Bicycling in Kilkenny
One of the philosophies of the space-a traveler is to make the most of every time and place they are in. There is no need to waste the mone...
Friday, August 24, 2012
Until recently, I had never been faced with the thought of my own mortality. I had always thought that I was indestructible. I said so often, “All the women in my family live long lives, so I will, too.” I even joked that God would not do me the favor of calling me home early because I have so much work to do here first.
But then, I had my appendix out. The appendectomy was no big deal. I mean, I was in so much severe pain and I was ready to stay fully awake while anybody with a pocket knife yanked it out, but it wasn’t until a couple days after the appendectomy that I realized my time could be cut short at any moment.
After two days of internal bleeding, the doctor decided he had no other choice but to open me back up. When he said he didn’t want to use anesthesia to put me out, I told him I was tough. I told him a local was just fine, and I was ready to watch the whole process.
That was me normally. But within the seconds it took the orderly to wheel me and my bed out of that room towards surgery, I began to think. I thought about why the doctor didn’t want to put me out for such an invasive surgery. And then I thought about how he had kept saying he did not want to have to give me a transfusion. I knew that meant my blood loss was significant. I immediately realized that my case was no longer routine and that there was a real danger of something going wrong. I realized that I could actually die.
I said a very quick goodbye to my tearful husband as the orderly whisked me down the hall. Just as we approached the surgeon jotting notes in my chart at the nurse’s desk, I felt a rush of intense fear overwhelm me. I was no longer the brave woman sitting in the hospital room telling my doctor to just cut me open and let me watch. I had become a crying little girl begging for her own life.
I immediately decided I did not want to be awake to see the doctors and nurses yelling over me things like, “We’re losing her,” and “Stay with us, Teresa!” So just before the orderly wheeled me completely past the doctor, I turned and begged, “I want to go to sleep!” The surgeon walked over and asked me what I had said. I told him I was scared and that I did not want to be aware of anything. He expressed his shock and confusion at what had changed my mind so quickly, but he agreed and said he would summon the anesthesiologist right away. He couldn’t put me completely out, but he could give me some gas to make me not notice anything. I was grateful but still very scared.
The orderly began singing a traditional Spanish love song as he wheeled me down the hall. I imagined he was doing that to calm me, and it did quite well. We boarded the elevator as my crying quieted to muffled sobs.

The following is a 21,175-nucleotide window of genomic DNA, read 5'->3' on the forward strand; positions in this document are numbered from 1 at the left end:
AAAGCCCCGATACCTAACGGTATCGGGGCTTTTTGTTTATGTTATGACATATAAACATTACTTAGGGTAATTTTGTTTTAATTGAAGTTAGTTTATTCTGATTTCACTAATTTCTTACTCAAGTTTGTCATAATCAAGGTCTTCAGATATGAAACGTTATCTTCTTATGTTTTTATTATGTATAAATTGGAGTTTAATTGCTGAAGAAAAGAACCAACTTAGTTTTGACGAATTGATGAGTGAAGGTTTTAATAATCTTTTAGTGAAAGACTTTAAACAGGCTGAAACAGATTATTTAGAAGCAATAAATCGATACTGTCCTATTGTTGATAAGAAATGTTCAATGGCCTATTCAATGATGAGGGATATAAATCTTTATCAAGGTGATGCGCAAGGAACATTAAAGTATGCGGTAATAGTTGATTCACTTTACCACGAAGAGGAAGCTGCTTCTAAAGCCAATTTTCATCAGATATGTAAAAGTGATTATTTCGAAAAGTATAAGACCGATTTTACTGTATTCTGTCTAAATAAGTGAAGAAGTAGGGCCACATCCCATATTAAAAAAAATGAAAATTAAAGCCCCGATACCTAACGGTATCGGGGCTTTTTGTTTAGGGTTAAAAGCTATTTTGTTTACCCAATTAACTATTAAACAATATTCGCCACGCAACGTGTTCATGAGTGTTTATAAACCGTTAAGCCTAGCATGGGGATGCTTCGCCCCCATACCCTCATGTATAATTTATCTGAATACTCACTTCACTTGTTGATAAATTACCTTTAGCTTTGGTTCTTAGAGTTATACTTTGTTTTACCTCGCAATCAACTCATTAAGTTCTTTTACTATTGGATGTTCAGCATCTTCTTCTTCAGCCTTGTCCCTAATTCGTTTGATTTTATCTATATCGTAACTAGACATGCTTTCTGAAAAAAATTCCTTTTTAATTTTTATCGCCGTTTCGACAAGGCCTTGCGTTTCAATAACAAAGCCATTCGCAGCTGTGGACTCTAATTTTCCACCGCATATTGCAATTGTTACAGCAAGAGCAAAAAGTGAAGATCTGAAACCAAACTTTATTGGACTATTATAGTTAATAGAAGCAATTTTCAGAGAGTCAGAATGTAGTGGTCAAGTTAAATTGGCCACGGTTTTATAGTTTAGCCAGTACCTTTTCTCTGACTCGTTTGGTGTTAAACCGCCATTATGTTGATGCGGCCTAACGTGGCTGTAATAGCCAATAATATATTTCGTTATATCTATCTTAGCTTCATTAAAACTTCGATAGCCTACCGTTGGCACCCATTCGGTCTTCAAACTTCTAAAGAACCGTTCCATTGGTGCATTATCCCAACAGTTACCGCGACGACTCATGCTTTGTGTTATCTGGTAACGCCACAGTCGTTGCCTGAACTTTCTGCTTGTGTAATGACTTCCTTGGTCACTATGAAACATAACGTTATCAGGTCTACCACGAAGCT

Down in the ‘observation ward,’ as it is called in that particular Spanish hospital, I began wishing I would have brought my cell phone with me or even Darren’s stuffed puppy he had given me to hold onto for the duration of my illness. Instead, I lay there with nothing but my thoughts to keep me company.
Those thoughts were like none I had ever had before. I suddenly realized that none of my three siblings back home in the states even knew that I was in the hospital, much less that I was facing the possibility of death. And then there was my mom. I hadn’t spoken to her in nearly a year. I imagined time added on to my Purgatory sentence for that one but was more concerned that I might not have the chance to say goodbye and sorry for whatever petty crap had instigated our silence.
But what really got my tears flowing was the thought of leaving my family and never seeing them again. I imagined my kids living day to day without me and my husband just trying to get by. He would make a good go of it, but their lives would never be the same. But even more so, I thought about how much I would miss them. I couldn’t stand the thought of never again seeing Mikey’s smile, hearing Sam’s guitar music, admiring one of Darren’s Lego creations, witnessing Maria’s silly giggle or taping one of her unique drawings to the wall, laughing at another of Tabitha’s Facebook shares, gabbing with Serena, or feeling the warmth of John’s embrace. As I lay there waiting for surgery, my heart began to ache as I begged God for more time with the things, the people that mean more to me than anything in this world: my children and my husband.
When the surgeon came to see me just before I was wheeled to the operating room, he bent down to hear me whisper. “My family needs me,” I said, trying to get across to him in those few words that he had to do everything he could to save me if anything went wrong in there.
But what I really meant was, “I need my family.”
That ‘near death experience’ showed me how truly rich I am. God has given me so much more than I could have ever imagined, and I am grateful to still be here to enjoy each and every moment. My family is my treasure, and from now on, I plan to thank God for each and every day I am alive and with them.